HARRIS COUNTY, Texas- Emergency officials and crews spent Wednesday bracing themselves for a long weekend as Harvey makes its way toward the Texas coast.
Elected officials and department heads from the City of Houston and Harris County have been in constant communication with the National Weather Service and each other throughout the day.
Harris County Judge Ed Emmett said Wednesday afternoon that the good news so far is that the storm should make landfall sometimes Friday night or early Saturday, meaning fewer drivers on the roads during the weekend.
However, Emmett says nearly every model shows the storm heading straight for the Texas Coast then making a beeline straight for Houston.
“What I would tell people very openly: even if you haven’t experienced flooding in the past, the nature of living on the Gulf Coast in a low-lying area like we are overall, the creeks could come out their banks and the ground could become saturated,” said Emmett. “So, we’re definitely gonna have street flooding in some areas, and we just we hope like heck it doesn’t get into anybody’s homes.”
By Friday, staffing at Harris County’s Emergency Operations Center will ramp up. Officials are most worried about the rain, especially if it slows down and stalls out over the Houston region through the weekend, just as Tropical Storm Allison did in 2001.
Michael Walter with the City of Houston’s Office of Emergency Management says officials are expecting street flooding, but how they prepare for a tropical storm is different from the preparation for a normal heavy rain event.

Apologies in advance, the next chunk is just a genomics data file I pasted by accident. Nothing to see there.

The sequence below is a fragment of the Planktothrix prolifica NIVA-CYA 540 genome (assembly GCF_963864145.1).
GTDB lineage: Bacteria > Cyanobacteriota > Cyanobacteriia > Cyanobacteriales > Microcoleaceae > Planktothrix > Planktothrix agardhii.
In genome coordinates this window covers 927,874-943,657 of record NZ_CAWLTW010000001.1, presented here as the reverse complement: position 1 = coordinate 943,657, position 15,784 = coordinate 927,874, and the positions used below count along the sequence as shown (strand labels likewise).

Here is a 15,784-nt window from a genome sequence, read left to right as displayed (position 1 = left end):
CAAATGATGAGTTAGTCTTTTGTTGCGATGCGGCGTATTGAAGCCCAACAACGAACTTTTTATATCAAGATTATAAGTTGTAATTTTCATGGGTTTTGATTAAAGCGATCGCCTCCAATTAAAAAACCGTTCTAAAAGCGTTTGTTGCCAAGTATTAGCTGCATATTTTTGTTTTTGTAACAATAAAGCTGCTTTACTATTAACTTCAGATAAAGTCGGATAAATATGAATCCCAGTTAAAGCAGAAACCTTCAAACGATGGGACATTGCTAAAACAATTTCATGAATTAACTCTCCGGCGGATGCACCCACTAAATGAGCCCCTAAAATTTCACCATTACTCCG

“That wind can carry those barricades away, so we’re working with our Public Works Department to get those staged out within the community all throughout the city,” said Walter. “Maybe not right exactly at the place where they need to go, but somewhere whether they’re readily available for our first responders to gain access to.”
Walter is urging people to have a way to stay informed if high winds knock out power. He’s urging people to have an emergency kit with things like food, water, medicine, flashlights, and batteries.
Mayor Sylvester Turner gave the same advice Wednesday morning, while also urging people to avoid unnecessary trips during the weekend.
“I simply don’t want people unnecessarily to be caught on the road trying to travel on our streets in areas that we know are prone to flood,” said Turner. “You know it’s coming, so don’t make it more difficult for yourselves and for the first responders who have to be out there to rescue you.”
HURRICANE CENTRAL: What you need to know to prepare for a storm
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